The Differences Between Agile and DevOps Practices
The methods used for software development have evolved over time. Of course, this seems obvious because the available technology has continued to grow over the years, but the general approach includes more factors than simply what tools are available.
Agile and DevOps practices have emerged in software development through the refinement of previously used processes.
And while these two practices share the same goal—efficiently creating high quality development projects and releasing them as quickly as possible—there are inherent differences between the two. But the similar goals can create confusion between the two.
Is there any overlap between Agile and DevOps practices? Can you utilize both at the same time? Which one will work best for your needs?
What Is Agile?
Agile is a set of values and principles that can be used to find methods and procedures for software development that work best for your team. These principles are not a set of prescribed tactics that can be used to create new updates or applications. Instead, they focus on ways to align your team’s thinking and interactions to achieve agility.
Agile is an iterative approach that focuses on customer feedback, collaboration, and small, rapid releases.
Flexibility is important throughout the software development pipeline. Adapting to new changes and conditions will help your team maintain levels of productivity as they move through the processes. This is beneficial to both developers as well as project managers through improved communication and collaboration.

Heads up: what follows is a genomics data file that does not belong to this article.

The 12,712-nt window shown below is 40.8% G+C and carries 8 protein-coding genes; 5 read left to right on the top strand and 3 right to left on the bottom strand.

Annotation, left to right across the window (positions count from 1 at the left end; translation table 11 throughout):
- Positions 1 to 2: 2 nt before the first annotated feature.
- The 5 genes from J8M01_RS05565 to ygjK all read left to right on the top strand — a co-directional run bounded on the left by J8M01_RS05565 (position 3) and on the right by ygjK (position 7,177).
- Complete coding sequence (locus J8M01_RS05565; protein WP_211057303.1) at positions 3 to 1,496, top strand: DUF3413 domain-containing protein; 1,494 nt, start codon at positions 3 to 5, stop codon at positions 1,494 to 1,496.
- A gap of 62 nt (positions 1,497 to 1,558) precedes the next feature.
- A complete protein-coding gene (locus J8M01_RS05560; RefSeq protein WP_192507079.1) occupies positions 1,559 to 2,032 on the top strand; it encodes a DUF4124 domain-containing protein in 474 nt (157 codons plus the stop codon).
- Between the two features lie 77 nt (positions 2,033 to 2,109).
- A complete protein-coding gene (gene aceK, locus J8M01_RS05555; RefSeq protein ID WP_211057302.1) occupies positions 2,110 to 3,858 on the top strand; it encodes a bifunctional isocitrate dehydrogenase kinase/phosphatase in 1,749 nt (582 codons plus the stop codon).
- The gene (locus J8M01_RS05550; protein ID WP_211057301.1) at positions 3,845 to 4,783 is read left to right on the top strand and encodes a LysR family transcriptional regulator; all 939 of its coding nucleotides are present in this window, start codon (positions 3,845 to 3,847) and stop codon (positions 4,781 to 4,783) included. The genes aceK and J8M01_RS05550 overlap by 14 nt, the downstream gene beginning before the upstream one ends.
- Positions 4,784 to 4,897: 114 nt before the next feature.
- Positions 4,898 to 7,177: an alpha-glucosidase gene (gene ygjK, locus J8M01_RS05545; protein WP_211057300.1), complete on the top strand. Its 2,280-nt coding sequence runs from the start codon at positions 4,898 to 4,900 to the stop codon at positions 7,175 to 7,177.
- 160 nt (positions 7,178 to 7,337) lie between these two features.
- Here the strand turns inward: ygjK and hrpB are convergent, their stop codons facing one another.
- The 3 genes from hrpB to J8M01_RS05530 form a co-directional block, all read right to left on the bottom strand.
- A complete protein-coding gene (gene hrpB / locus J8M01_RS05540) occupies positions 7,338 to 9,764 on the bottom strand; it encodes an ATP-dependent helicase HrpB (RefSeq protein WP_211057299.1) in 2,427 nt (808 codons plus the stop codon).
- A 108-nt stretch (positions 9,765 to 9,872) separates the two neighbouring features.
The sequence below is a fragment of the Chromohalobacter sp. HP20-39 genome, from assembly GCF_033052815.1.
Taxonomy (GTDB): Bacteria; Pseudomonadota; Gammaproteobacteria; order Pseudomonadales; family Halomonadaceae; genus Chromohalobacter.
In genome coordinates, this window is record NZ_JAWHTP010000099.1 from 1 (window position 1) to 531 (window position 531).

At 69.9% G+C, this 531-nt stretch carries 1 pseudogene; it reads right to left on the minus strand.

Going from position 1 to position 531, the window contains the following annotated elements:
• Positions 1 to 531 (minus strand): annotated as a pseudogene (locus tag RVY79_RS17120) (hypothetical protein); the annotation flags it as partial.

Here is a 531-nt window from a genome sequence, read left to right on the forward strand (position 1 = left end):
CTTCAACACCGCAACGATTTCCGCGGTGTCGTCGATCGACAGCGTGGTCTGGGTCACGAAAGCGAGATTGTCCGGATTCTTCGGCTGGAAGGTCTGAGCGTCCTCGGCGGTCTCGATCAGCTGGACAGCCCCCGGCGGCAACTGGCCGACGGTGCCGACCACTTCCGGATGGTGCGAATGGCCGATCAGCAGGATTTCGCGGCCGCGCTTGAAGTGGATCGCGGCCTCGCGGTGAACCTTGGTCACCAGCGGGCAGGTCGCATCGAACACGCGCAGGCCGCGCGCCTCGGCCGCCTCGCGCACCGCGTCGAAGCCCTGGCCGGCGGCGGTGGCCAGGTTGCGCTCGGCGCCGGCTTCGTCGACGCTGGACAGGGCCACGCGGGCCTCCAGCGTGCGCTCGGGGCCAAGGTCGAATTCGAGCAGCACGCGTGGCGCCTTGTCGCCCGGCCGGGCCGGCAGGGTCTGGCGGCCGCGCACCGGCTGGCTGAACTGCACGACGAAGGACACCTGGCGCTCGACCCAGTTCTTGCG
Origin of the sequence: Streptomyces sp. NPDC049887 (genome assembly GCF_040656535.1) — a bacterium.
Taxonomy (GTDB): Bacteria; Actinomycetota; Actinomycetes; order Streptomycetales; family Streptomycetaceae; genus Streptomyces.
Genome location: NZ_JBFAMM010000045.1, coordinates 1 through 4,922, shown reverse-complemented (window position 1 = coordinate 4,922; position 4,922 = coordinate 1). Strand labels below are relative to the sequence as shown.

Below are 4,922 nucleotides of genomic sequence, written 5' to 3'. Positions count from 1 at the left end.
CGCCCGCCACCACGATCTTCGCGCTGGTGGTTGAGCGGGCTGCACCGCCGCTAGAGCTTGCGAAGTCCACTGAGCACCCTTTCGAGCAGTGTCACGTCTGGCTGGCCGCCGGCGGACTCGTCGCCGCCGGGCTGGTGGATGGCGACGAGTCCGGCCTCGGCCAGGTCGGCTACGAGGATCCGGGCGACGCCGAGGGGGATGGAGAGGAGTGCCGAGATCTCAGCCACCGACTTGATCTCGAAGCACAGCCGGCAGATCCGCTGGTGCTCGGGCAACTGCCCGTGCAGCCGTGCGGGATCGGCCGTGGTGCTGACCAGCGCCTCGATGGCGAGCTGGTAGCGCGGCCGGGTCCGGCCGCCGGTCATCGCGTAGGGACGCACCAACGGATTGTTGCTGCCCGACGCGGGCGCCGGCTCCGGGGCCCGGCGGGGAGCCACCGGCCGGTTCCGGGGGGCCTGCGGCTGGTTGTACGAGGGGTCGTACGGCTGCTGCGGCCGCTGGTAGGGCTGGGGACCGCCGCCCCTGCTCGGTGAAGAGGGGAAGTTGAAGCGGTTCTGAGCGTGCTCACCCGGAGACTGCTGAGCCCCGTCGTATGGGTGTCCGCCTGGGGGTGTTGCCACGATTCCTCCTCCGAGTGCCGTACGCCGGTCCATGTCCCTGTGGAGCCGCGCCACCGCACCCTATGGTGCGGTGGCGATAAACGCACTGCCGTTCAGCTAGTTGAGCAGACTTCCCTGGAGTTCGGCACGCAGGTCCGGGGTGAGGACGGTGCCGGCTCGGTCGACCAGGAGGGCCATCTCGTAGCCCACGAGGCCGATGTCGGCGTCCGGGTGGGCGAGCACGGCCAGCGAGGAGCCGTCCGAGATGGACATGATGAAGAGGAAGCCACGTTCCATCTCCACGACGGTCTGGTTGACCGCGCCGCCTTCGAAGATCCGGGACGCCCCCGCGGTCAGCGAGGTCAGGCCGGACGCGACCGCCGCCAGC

There are four core values dictated by the Agile Manifesto:
- Individuals and interactions over processes and tools
- Working software over comprehensive documentation
- Customer collaboration over contract negotiation
- Responding to change over following a plan
These values are used to guide the methodology employed throughout the development pipeline. Scrum and Kanban are popular methodologies that can be utilized in accordance with Agile principles. The important thing to remember is that to remain Agile, your team must always be open to altering and improving tactics and methods.
What Is DevOps?
DevOps is the marriage of your development and operations teams. Prior to DevOps gaining popularity around 2009, the considerations of these two teams were separate. This was realized to be inefficient as they occasionally worked against each other’s interests. Code development and deployment were procedurally combined into a continuous cycle, creating a bridge between these two processes and creating DevOps.
DevOps is the union of people, processes, and products with the goal of creating a streamlined development pipeline.
Salesforce DevOps has become widely used because of its ability to increase confidence in the code deployed into production—higher quality code leads to more satisfied customers. Increased release velocity helps businesses to compete more effectively.
A variety of processes have evolved from the collaboration of development and operations teams. This includes:
- Version Control
- Continuous Integration
- Continuous Delivery
- Continuous Deployment
- Automated Testing
- Increased Code Visibility